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Linda Davis
The Times
August 8, 1997

Oakland artist Katina Huston has mounted a spare but intriguing exhibit at Danville Fine Arts Gallery. Her display, “small things of little importance,” will be up through August.

The pieces are set in a stark white area, giving the viewer plenty of room to walk around them and ponder.

Against one wall is an assortment of black spheres on a surface; they range from pea- to tangerine-sized. Titled “Rosary Beads” the project took 2 ½ years from conception to completion says Huston. It is made from the petals of 4,000 roses, mashed and cooked for 14 days with 10 rusty nails in an iron pot.

“It’s a medieval recipe that was actually used by the nuns to make rosary beads,” explained gallery director Victoria Richardson.

It is said when the rose petal beads are held in the hand for prayer the smell of roses will continue for 100 years. 

Huston was surprised after grinding up 1,000 red roses in a Cuisinart to begin the process. “I had this beautiful red powder. Then (put in) a pot of water, it turns black, a different kind of beauty.” Huston says.

“As an art issue, I was very interested in beauty transformed into what. The petals turned black and the surfaces (of the beads) opened up and spit out any impurities.”

On the facing wall is Huston’s “Evolution of Trust and Distrust”- 12 parchment panels wood block stamped with various patterns of the work “no” in black and “Yes” in red. How we often say ‘Yes’ when we mean “No,” how this results in guilt or self-betrayal, how we hide the word “Yes” deep inside ourselves for fear, are all explored in this thought provoking work.

Huston also has four “Skin and Bones” sculptures of gauze covered plaster that invites analysis. They are numbered simply 1 through 4. One sculpture could be a pelvis, another a wizard’s hat, a third a bony crown. The artist calls them all crowns.

“I am allowed to say this is a tiara or a crown, sitting on someone’s head,” Huston says. “Our spiritual resume looks like a crown or a halo – your substance or experience, something that makes you outstanding. These crowns represent the kinds of things you do to be a decent person in your life and not get credit for.”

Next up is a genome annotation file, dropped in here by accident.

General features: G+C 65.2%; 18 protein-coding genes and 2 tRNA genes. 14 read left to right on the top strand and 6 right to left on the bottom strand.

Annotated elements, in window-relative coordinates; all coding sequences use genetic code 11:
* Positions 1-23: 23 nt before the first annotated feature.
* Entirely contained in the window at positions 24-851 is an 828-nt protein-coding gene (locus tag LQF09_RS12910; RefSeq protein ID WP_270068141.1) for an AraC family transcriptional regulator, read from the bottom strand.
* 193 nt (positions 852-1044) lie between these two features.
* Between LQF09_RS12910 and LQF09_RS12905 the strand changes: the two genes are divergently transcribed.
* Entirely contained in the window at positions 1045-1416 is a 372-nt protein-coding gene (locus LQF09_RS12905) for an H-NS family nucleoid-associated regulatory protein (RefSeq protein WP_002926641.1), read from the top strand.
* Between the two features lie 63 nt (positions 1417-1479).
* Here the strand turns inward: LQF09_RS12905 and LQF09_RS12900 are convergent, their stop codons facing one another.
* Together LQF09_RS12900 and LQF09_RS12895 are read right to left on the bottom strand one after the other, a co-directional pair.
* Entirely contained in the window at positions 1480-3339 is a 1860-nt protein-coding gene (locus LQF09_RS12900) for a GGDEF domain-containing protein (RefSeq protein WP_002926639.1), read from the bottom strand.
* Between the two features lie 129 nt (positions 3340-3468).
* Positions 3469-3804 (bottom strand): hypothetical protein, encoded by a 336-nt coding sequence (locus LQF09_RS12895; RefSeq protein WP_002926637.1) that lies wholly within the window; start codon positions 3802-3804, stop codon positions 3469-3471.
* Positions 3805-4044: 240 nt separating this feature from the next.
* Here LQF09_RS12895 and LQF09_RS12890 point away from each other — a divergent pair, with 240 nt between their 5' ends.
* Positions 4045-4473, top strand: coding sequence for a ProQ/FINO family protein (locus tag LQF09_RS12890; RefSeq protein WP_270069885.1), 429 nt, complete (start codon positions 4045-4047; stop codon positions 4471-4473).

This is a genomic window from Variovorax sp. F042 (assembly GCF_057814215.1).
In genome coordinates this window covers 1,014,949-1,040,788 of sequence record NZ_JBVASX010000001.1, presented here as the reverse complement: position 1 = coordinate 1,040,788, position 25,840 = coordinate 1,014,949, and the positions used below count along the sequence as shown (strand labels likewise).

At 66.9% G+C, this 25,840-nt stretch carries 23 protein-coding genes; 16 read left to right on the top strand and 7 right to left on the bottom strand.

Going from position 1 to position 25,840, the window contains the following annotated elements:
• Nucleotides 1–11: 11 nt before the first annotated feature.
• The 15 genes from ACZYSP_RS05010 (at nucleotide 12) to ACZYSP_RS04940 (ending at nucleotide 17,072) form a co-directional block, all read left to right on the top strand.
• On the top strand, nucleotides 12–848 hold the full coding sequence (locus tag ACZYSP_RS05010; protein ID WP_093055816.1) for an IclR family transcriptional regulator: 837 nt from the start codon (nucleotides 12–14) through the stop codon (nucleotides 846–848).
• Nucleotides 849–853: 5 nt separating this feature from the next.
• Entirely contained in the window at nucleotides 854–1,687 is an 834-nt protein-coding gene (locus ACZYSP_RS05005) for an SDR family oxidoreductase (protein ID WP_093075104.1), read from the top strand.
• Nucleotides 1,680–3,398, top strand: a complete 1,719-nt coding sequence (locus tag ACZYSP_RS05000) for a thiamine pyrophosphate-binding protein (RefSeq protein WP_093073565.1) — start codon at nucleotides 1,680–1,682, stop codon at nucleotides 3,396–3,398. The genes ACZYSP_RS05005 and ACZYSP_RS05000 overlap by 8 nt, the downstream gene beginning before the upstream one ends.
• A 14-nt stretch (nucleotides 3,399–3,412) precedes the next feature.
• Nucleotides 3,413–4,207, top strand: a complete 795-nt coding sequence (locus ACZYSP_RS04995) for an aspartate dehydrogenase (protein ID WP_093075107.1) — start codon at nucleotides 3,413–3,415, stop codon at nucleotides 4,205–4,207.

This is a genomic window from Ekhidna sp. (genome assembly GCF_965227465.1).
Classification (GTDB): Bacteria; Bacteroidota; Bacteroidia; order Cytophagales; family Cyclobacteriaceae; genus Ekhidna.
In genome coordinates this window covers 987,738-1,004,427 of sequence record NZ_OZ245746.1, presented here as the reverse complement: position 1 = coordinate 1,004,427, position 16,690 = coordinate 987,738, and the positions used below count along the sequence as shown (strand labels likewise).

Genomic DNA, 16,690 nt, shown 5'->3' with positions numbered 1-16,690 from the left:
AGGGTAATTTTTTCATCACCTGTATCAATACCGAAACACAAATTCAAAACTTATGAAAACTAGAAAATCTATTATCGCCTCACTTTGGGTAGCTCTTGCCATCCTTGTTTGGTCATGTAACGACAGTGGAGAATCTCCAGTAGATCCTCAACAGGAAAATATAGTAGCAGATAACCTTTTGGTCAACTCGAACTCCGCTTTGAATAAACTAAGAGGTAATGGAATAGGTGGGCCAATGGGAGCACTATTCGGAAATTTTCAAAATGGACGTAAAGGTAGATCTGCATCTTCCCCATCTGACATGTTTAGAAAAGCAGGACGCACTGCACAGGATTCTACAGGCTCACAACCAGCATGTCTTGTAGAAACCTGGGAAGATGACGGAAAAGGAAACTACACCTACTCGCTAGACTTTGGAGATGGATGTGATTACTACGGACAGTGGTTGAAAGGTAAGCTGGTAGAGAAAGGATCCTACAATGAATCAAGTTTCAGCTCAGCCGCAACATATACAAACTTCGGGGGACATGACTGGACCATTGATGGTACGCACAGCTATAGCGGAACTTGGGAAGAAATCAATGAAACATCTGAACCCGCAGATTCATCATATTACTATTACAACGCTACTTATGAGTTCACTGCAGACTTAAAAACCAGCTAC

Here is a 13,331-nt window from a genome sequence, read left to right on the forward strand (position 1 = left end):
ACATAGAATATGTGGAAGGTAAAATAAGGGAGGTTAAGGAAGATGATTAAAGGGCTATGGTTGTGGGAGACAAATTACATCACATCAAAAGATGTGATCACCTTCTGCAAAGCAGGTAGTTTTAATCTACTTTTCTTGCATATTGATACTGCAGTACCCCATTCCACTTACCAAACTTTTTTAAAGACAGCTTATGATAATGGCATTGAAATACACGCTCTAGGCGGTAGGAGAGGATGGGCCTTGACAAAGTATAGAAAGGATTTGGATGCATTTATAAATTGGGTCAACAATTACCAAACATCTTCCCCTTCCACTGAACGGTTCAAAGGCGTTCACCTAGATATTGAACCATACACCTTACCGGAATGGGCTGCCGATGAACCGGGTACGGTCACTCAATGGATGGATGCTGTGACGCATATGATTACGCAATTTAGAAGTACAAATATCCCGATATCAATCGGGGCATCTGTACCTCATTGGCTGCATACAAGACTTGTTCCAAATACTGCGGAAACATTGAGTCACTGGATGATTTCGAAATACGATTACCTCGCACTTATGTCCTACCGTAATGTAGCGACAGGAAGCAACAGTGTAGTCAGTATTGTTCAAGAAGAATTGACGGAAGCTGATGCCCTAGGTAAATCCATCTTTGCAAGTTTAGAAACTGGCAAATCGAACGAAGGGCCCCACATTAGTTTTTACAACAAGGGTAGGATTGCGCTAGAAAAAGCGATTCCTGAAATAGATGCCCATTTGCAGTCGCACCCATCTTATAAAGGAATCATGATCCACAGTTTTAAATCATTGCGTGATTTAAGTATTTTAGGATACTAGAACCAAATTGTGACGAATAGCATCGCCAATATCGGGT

The ravages of anorexia, but also the internal or external structures of the body are explored in “Bones” as well as two whimsical pieces, “Fat Girls” 1 and 2. The sculptures are bulbous pink forms encased in nylons.

”When I was sewing them there was an interesting consideration,” Huston says. “Is the black too small or is the pink too fat? Which is wrong? Is the outside world that’s pushing on you or the power part of what you are?”

“It is meant as a tribute to the fat girls in aerobics class, an act of tremendous courage,” says the artist.

Huston, 36, received her bachelor’s degree in fine arts from New York University, then went on to earn a master’s degree in ceramics from Mills College in Oakland. In between she studied for two years in Iowa, sculpting in iron casting; everything she made was large and black, she says.

She has been an artist in residence at the San Francisco Dump. Some of the larger art works include a 12 foot arch made from 10,000 Ohio Blue Tip Matches and a 13 foot boat made of sheet music.

Huston teaches art and will conduct a one-day print workshop for kids and adults August 17 at the San Francisco Museum of Modern Art.

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